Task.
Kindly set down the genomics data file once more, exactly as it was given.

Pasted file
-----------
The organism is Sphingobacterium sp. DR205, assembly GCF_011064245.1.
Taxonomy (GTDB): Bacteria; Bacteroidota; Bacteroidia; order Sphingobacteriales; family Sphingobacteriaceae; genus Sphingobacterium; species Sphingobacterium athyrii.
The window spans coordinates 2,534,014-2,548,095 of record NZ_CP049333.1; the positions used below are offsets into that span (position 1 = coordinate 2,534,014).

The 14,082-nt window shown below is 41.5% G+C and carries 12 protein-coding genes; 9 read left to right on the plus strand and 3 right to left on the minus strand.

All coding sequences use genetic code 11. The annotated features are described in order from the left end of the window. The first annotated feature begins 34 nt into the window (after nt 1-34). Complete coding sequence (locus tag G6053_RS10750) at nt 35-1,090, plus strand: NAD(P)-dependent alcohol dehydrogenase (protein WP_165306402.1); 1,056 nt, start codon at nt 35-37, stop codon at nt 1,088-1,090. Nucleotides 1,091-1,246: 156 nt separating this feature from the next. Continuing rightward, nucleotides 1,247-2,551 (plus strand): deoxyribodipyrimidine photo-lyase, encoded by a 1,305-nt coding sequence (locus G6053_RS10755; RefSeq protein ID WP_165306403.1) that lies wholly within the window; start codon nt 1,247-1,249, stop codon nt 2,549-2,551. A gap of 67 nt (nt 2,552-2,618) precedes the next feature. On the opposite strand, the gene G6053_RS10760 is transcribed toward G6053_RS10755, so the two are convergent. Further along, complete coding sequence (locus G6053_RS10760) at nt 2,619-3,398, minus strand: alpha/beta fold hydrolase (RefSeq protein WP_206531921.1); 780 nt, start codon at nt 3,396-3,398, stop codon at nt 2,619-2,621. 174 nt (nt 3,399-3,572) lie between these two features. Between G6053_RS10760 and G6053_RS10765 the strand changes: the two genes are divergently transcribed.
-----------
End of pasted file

The organism is Sphingobacterium sp. DR205, assembly GCF_011064245.1.
Taxonomy (GTDB): Bacteria; Bacteroidota; Bacteroidia; order Sphingobacteriales; family Sphingobacteriaceae; genus Sphingobacterium; species Sphingobacterium athyrii.
The window spans coordinates 2,534,014-2,548,095 of record NZ_CP049333.1; the positions used below are offsets into that span (position 1 = coordinate 2,534,014).

The 14,082-nt window shown below is 41.5% G+C and carries 12 protein-coding genes; 9 read left to right on the plus strand and 3 right to left on the minus strand.

All coding sequences use genetic code 11. The annotated features are described in order from the left end of the window. The first annotated feature begins 34 nt into the window (after nt 1-34). Complete coding sequence (locus tag G6053_RS10750) at nt 35-1,090, plus strand: NAD(P)-dependent alcohol dehydrogenase (protein WP_165306402.1); 1,056 nt, start codon at nt 35-37, stop codon at nt 1,088-1,090. Nucleotides 1,091-1,246: 156 nt separating this feature from the next. Continuing rightward, nucleotides 1,247-2,551 (plus strand): deoxyribodipyrimidine photo-lyase, encoded by a 1,305-nt coding sequence (locus G6053_RS10755; RefSeq protein ID WP_165306403.1) that lies wholly within the window; start codon nt 1,247-1,249, stop codon nt 2,549-2,551. A gap of 67 nt (nt 2,552-2,618) precedes the next feature. On the opposite strand, the gene G6053_RS10760 is transcribed toward G6053_RS10755, so the two are convergent. Further along, complete coding sequence (locus G6053_RS10760) at nt 2,619-3,398, minus strand: alpha/beta fold hydrolase (RefSeq protein WP_206531921.1); 780 nt, start codon at nt 3,396-3,398, stop codon at nt 2,619-2,621. 174 nt (nt 3,399-3,572) lie between these two features. Between G6053_RS10760 and G6053_RS10765 the strand changes: the two genes are divergently transcribed.